Wednesday, April 16, 2014
Title: The Idea of Him
Author: Holly Peterson
Author: Holly Peterson
Publication Information: William Morrow, Trade Paperback, April 2014
Genre: Fiction verging on Chick Lit
Setting: 21st Century NYC
Plot: Chick lit used to refer to a genre of fiction involving sprightly single women experiencing the travails of love and a usually not too demanding career, surrounded by friends and family (in that order). The genre expanded (perhaps as that first group of Bridget Jones readers aged, or perhaps because the industry needed some fresh plots) to include busy working women, with bland or troubled marriages, facing some kind of challenge, sometimes with the spouse. Points/extra credit if the book is set in a vibrant city like New York or London, though I am partial to the quaint village backdrop which is a favorite of British authors such as KatieFforde.
Here, heroine Allie Crawford is an overcommitted mother of two, a public relations executive living on the Upper East Side with a gregarious husband, Wade, who runs a trendy magazine. Soon we learn that Allie is defined by two things that predate her seemingly happy family life: the loss of her father in a plane crash when she was 16 and her belief that she missed out on the love of her life with her closest childhood friend, James. From time to time she also longs to resurrect the writing career she abandoned to help support the family. In the midst of all this angst, she makes an extremely unlikely friend and becomes involved in uncovering a mystery encompassing nearly all the men in her life. Ultimately, Allie has to decide what she really wants and if she is obsessed with the idea of a man in her life, rather than any actual man.
Audience: Fans of Jane Heller, Olivia Goldsmith, and my fellow NNHS alumna Laura Zigman. Bestselling author Holly Peterson worked in magazine publishing and was an award-winning producer for ABC News - she knows her audience and genre. You can connect with Holly on Facebook or Twitter.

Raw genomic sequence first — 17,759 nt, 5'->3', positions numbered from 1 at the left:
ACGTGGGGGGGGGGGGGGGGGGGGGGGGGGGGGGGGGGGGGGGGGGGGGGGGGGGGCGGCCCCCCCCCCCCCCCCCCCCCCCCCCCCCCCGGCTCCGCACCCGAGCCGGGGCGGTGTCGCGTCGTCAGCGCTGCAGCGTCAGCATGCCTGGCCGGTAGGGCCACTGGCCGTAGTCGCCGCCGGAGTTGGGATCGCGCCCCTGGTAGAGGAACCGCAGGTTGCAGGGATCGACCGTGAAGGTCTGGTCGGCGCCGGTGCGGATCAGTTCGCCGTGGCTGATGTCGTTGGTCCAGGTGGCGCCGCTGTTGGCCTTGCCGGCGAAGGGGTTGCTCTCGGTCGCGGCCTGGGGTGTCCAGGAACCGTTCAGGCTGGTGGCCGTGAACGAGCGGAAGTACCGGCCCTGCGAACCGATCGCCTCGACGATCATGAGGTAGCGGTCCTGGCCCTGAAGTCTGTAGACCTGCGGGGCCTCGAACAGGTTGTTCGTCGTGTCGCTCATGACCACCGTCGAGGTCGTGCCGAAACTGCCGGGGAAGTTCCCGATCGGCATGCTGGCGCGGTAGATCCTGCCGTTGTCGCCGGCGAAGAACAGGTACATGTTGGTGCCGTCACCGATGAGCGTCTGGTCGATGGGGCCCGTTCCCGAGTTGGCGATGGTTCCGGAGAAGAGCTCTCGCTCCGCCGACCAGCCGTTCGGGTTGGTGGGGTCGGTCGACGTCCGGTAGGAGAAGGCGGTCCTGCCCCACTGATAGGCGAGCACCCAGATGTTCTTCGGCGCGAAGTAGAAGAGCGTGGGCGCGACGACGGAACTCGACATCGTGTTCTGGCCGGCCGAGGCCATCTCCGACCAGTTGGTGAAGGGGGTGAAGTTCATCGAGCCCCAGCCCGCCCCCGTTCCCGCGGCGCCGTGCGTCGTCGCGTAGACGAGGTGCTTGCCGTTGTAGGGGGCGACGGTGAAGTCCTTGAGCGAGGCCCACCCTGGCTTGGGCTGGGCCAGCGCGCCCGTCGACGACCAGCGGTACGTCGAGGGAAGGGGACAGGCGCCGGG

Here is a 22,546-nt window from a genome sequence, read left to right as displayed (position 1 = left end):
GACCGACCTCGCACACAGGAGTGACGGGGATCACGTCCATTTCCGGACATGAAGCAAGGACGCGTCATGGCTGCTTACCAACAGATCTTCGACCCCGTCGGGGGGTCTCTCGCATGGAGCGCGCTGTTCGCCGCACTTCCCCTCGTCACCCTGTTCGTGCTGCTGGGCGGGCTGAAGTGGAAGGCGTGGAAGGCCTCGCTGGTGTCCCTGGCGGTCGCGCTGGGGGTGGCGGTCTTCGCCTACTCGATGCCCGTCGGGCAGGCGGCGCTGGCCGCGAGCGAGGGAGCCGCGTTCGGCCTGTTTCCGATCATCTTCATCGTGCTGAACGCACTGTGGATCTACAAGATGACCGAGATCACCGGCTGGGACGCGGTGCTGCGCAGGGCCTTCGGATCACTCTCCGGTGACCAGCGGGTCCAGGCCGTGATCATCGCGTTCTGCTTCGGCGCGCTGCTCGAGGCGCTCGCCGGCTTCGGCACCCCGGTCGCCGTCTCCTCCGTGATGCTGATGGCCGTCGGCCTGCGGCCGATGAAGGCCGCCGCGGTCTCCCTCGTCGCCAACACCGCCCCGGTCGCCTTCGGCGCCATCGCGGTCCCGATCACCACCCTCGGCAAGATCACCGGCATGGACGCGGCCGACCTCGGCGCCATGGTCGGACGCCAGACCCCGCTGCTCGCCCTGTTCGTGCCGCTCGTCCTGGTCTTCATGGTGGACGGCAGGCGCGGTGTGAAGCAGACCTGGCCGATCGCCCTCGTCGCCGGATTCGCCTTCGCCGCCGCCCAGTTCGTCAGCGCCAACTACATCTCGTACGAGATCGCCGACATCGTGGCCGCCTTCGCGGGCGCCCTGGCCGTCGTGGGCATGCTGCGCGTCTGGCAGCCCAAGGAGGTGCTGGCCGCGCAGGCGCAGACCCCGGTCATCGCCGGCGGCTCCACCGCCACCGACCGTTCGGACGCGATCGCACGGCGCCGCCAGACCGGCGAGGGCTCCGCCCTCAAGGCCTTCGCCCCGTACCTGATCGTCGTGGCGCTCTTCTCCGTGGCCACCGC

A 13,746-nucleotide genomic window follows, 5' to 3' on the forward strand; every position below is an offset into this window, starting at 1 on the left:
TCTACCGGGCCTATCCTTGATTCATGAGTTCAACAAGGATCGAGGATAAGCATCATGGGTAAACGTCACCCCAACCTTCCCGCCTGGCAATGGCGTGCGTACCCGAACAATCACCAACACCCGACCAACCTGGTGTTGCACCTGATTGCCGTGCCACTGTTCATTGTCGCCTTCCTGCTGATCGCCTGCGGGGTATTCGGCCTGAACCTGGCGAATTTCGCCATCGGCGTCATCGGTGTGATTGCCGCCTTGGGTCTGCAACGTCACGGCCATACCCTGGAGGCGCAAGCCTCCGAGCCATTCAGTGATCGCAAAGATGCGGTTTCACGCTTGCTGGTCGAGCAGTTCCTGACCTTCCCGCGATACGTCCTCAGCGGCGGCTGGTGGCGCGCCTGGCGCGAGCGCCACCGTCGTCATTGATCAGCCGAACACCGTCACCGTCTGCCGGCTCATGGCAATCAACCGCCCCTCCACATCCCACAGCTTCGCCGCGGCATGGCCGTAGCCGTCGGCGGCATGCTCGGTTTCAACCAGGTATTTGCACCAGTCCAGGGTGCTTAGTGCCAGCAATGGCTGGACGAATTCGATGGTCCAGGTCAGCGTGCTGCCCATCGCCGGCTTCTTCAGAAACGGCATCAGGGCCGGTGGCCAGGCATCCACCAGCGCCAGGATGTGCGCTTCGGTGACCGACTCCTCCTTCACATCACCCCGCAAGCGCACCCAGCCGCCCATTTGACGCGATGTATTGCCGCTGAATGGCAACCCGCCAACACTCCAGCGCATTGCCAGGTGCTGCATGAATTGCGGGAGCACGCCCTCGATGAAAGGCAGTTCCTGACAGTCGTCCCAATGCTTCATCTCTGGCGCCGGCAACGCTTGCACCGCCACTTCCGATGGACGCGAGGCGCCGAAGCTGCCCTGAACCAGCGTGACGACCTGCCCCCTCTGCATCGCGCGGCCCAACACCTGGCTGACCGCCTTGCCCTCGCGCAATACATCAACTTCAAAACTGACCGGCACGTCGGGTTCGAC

What I liked: Even the parts of this book that were extremely improbable were entertaining; the author’s writing style is amusing and ironic. I thought the book worked best when describing Allie’s job and acquaintances, rather than dwelling on her ongoing self pity. I liked the screenwriting class she took, with an absurd teacher, and didn’t object to the appearance of a handsome male character turning up just when Allie’s ego needed boosting (alas, there are always more attractive single men in NYC fiction than in real life). In some ways, Allie’s NYC life was not very different from many of my friends and neighbors when I lived on East 89th Street. Overall, The Idea of Him is a fun read with plenty of humor to offset the somber moments. I enjoyed Peterson’s previous book, The Manny, and recommend this one also as a fast and pleasant read.
What I disliked: Allie spends a lot of time whining instead of doing anything, and leans on others too much. Luckily, the author agreed with me and addressed this issue - in fact, you could say it's the theme of the book!
Source: I received this book from TLC Book Tours, and invite you to visit other stops on the tour below for other perspectives on The Idea of Him. In addition, the publisher has generously provided a copy of the book for me to give away along with the candle pictured above. Please leave a comment about your favorite book set in NYC if you are interested.
Holly’s Tour Stops
Tuesday, April 1st: cupcake’s book cupboard - Review and Giveaway
Wednesday, April 2nd: Mom in Love With Fiction
Thursday, April 3rd: bookchickdi
Friday, April 4th: BookNAround
Monday, April 7th: Olduvai Reads
Wednesday, April 9th: Good Girl Gone Redneck
Thursday, April 10th: Always With a Book - Review and Giveaway
Monday, April 14th: Anita Loves Books - Review and Giveaway
Tuesday, April 15th: Luxury Reading - Review and Giveaway
Thursday, April 17th: Patricia’s Wisdom
Friday, April 18th: From L.A. to LA - Review and Giveaway
Monday, April 21st: The many thoughts of a reader
Tuesday, April 22nd: No More Grumpy Bookseller - Review and Giveaway
Wednesday, April 23rd: Teresa’s Reading Corner
Thursday, April 24th: A Chick Who Reads
Friday, April 25th: Sharon’s Garden of Book Reviews - Review and Giveaway
Monday, April 28th: Sara’s Organized Chaos - Review and Giveaway
Tuesday, April 29th: Book-alicious Mama (Q & A)
Tuesday, April 29th: Drey’s Library - Review and Giveaway
Wednesday, April 30th: Seaside Book Nook - Review and Giveaway
Tuesday, April 8, 2014
Publication Information: Electric Reads, 2013, trade paperback
Genre: Historical Fiction: “...but pray tell me, are you for the King or for Parliament?”
Setting: 17th Century England
Setting: 17th Century England